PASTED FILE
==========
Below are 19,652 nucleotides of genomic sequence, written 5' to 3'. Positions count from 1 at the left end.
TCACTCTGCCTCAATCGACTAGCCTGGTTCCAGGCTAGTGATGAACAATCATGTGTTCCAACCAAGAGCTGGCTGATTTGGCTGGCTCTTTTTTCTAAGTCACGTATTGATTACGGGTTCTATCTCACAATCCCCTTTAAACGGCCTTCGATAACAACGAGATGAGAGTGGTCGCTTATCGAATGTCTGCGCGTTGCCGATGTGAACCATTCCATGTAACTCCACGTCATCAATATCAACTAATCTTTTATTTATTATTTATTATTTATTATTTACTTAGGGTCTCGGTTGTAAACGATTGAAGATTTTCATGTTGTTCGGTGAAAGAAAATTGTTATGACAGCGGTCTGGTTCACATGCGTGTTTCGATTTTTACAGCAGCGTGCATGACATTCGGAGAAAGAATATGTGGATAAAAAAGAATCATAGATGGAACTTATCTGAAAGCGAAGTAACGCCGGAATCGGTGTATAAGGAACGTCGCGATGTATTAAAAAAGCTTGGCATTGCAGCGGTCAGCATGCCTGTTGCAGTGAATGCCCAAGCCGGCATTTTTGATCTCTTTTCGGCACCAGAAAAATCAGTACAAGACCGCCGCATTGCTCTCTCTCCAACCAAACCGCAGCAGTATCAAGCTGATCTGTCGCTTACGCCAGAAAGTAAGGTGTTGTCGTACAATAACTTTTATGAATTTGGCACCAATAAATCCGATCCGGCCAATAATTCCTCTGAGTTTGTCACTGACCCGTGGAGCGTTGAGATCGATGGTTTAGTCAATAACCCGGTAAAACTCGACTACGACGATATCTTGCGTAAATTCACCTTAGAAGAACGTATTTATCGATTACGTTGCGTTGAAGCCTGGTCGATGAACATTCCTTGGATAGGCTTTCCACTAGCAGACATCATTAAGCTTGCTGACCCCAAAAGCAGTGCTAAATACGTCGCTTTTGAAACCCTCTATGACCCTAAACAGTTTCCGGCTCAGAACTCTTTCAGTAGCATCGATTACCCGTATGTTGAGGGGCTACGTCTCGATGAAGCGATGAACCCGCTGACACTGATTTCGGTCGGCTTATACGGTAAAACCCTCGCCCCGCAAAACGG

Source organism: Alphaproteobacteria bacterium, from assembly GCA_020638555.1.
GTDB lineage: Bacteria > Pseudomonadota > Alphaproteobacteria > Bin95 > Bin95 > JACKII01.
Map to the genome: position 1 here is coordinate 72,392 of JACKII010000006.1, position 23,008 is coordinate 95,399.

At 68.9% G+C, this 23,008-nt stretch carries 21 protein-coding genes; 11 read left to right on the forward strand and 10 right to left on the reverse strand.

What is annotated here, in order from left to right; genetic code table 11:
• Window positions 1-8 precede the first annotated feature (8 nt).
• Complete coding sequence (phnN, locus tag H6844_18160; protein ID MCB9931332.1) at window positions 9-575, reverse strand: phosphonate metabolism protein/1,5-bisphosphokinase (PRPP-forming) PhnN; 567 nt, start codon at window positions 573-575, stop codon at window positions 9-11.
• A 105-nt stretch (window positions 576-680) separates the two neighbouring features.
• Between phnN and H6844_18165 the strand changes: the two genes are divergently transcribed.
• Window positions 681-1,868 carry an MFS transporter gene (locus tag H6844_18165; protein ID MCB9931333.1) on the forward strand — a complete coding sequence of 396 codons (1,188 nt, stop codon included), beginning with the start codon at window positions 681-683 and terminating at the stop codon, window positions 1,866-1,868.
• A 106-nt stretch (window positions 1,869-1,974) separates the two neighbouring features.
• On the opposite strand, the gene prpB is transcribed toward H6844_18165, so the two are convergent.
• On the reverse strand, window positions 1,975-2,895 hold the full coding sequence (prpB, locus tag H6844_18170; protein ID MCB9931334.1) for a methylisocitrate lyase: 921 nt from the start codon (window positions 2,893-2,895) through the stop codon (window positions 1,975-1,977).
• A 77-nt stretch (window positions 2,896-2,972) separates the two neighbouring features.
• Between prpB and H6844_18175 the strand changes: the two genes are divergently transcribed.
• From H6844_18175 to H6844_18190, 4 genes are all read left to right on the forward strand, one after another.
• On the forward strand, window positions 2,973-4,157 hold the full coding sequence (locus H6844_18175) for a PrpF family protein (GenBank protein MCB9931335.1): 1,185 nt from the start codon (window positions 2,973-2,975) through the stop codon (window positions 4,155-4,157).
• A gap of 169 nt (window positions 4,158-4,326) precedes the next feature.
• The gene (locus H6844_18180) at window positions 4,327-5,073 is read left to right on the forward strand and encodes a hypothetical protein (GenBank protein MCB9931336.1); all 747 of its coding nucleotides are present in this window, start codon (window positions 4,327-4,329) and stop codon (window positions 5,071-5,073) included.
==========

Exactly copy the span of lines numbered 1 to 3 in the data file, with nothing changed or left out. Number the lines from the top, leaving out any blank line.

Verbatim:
Below are 19,652 nucleotides of genomic sequence, written 5' to 3'. Positions count from 1 at the left end.
TCACTCTGCCTCAATCGACTAGCCTGGTTCCAGGCTAGTGATGAACAATCATGTGTTCCAACCAAGAGCTGGCTGATTTGGCTGGCTCTTTTTTCTAAGTCACGTATTGATTACGGGTTCTATCTCACAATCCCCTTTAAACGGCCTTCGATAACAACGAGATGAGAGTGGTCGCTTATCGAATGTCTGCGCGTTGCCGATGTGAACCATTCCATGTAACTCCACGTCATCAATATCAACTAATCTTTTATTTATTATTTATTATTTATTATTTACTTAGGGTCTCGGTTGTAAACGATTGAAGATTTTCATGTTGTTCGGTGAAAGAAAATTGTTATGACAGCGGTCTGGTTCACATGCGTGTTTCGATTTTTACAGCAGCGTGCATGACATTCGGAGAAAGAATATGTGGATAAAAAAGAATCATAGATGGAACTTATCTGAAAGCGAAGTAACGCCGGAATCGGTGTATAAGGAACGTCGCGATGTATTAAAAAAGCTTGGCATTGCAGCGGTCAGCATGCCTGTTGCAGTGAATGCCCAAGCCGGCATTTTTGATCTCTTTTCGGCACCAGAAAAATCAGTACAAGACCGCCGCATTGCTCTCTCTCCAACCAAACCGCAGCAGTATCAAGCTGATCTGTCGCTTACGCCAGAAAGTAAGGTGTTGTCGTACAATAACTTTTATGAATTTGGCACCAATAAATCCGATCCGGCCAATAATTCCTCTGAGTTTGTCACTGACCCGTGGAGCGTTGAGATCGATGGTTTAGTCAATAACCCGGTAAAACTCGACTACGACGATATCTTGCGTAAATTCACCTTAGAAGAACGTATTTATCGATTACGTTGCGTTGAAGCCTGGTCGATGAACATTCCTTGGATAGGCTTTCCACTAGCAGACATCATTAAGCTTGCTGACCCCAAAAGCAGTGCTAAATACGTCGCTTTTGAAACCCTCTATGACCCTAAACAGTTTCCGGCTCAGAACTCTTTCAGTAGCATCGATTACCCGTATGTTGAGGGGCTACGTCTCGATGAAGCGATGAACCCGCTGACACTGATTTCGGTCGGCTTATACGGTAAAACCCTCGCCCCGCAAAACGG

Source organism: Alphaproteobacteria bacterium, from assembly GCA_020638555.1.